In the state, you must also include the last four digits of the employee's Social Security number or the identification number. In addition, you must include the name and address of your business which employs the worker. You must also include the hourly rates that affect each employees' pay. If you fail to comply with these California regulations, employees are entitled to recover damages.
Why Are Statement Different from Stubs?
When tax time comes, many people wonder why pay stub wage amounts differ from what shows up on their W-2. Resolving this issue can prove confusing. To begin with, pay stubs are different from W-2s.
In some instances, you may have to include nontaxable income items on your employees' W-2s-which would make their yearly income differ from that of their pay stubs. Some of your employees may also participate in a retirement plan which reduces their taxable federal and state wages.
Also, an employee's gross yearly income may look different if your company provides health insurance payments via pretax deduction.
What Is a Stub Number? and Other Vital Facts
A stub number is a record-keeping number that your accounting department uses to keep track of employee pay stubs. Each pay stub has a unique number.
The unique number makes it easier for accountants to track down pay stubs when, for instance, they need to figure out which deductions were taken out before taxes-such as those for insurance or 401(k) plans. In this instance, the accountants need to deduct gross wages before deducting taxes.
Next, they count other needed deductions, such as employee donations and garnishments. Still, employees are obligated to pay taxes on those deductions. At the same time, the employee may be able to take deductions on their personal income tax. For both your company and employees, it's important to keep track of regular pay, overtime, sick time and vacation pay. For all stakeholders, these amounts can have varying tax benefits.
It's also important for you to track current and year-to-date pay stub information. In the beginning, it's easy to track year-to-date pay. For instance, an employee's first paycheck is the same as their yearly pay, at least for that pay period.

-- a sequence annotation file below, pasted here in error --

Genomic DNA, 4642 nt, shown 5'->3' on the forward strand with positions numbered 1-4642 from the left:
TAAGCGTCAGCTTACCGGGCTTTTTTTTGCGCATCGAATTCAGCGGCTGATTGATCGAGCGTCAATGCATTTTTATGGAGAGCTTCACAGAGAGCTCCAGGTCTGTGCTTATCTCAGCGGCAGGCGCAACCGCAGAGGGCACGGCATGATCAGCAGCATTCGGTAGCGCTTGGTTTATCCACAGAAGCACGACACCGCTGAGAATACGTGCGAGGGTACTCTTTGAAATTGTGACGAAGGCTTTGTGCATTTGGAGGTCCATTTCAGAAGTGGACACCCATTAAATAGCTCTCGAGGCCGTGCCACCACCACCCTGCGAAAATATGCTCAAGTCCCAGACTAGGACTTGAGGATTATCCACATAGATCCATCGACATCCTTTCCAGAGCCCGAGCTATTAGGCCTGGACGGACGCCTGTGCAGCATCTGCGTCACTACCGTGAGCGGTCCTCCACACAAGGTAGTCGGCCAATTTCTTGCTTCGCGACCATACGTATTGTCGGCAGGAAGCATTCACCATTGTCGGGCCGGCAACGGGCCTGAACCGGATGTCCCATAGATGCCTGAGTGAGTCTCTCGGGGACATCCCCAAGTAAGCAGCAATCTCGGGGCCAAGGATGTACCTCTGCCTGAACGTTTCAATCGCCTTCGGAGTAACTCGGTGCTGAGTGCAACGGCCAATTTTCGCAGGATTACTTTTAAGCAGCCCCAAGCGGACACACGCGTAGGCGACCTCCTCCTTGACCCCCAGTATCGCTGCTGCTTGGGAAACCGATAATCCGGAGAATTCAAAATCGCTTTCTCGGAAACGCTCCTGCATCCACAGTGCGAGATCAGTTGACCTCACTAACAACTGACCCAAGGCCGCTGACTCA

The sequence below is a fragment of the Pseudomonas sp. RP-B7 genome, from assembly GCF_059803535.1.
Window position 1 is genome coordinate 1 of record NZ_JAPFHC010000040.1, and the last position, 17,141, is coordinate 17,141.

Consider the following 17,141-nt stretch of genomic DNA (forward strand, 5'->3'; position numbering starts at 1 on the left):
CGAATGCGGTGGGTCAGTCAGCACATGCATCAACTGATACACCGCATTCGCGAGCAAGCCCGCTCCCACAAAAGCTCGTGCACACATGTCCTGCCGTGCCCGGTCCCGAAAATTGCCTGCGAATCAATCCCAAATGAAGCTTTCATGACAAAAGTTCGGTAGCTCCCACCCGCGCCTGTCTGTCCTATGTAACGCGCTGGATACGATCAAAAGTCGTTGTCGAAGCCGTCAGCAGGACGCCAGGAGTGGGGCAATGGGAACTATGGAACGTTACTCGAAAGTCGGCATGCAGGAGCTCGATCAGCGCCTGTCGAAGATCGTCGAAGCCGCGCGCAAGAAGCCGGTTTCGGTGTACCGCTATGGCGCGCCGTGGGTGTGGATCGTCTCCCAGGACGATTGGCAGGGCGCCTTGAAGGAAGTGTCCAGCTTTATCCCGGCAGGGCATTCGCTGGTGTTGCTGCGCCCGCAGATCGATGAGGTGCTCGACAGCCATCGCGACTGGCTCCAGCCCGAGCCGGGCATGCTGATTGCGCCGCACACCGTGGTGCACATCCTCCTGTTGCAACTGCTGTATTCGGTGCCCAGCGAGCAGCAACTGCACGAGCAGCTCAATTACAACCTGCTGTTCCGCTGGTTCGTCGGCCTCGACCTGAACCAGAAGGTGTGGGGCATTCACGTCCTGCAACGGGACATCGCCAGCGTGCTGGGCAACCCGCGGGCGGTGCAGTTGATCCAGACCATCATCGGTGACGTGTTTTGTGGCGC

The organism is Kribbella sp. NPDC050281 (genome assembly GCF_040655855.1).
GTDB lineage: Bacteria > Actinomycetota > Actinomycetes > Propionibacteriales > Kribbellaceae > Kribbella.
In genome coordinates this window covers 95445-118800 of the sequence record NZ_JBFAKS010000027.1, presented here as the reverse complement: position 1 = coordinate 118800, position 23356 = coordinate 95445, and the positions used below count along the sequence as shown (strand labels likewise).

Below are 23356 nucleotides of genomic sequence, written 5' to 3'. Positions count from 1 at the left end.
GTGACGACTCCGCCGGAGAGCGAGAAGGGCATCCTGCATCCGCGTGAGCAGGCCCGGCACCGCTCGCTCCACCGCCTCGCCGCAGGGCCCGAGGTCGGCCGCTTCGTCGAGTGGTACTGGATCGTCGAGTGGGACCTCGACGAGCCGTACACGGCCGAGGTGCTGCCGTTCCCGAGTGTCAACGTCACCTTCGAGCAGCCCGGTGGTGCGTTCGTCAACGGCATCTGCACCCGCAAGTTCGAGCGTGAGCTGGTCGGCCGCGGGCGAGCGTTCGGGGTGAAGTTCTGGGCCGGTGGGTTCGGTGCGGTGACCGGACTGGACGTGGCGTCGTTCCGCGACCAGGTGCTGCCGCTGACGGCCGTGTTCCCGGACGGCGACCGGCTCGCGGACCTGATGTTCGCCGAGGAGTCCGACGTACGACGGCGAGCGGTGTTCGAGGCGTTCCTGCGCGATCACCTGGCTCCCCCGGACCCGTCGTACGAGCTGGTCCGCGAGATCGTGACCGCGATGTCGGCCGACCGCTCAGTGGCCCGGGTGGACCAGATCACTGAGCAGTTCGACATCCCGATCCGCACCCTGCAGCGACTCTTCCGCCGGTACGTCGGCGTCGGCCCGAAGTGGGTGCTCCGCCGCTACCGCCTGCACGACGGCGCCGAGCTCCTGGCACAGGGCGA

You must also remember to pay into employees' FICA and Medicare benefits. Some businesses list the taxes that they pay for employees. You need to check with your local and state tax authorities to find out what deductions the law may require you to track.
In California, for instance, you do not need to list accrued vacation until workers are no longer in your employ. At the same time, California Labor Code Section 246 requires that you list the amount of accumulated PTO on each pay stub.
At some point, employees may need their paystub information for things such as loans or public assistance. Pay stubs are essential for helping them keep track of their hours, budget and expenses. They also help you by ensuring that the information you have about your workers is accurate.
Some employers add a statement on pay stubs informing employees that it's their responsibility to notify human resources if there any important changes in their background. For instance, you might require employees to inform human resources about address changes or withholding information. This practice is a great way to prove that you've fulfilled your legal obligation in the event that something goes wrong.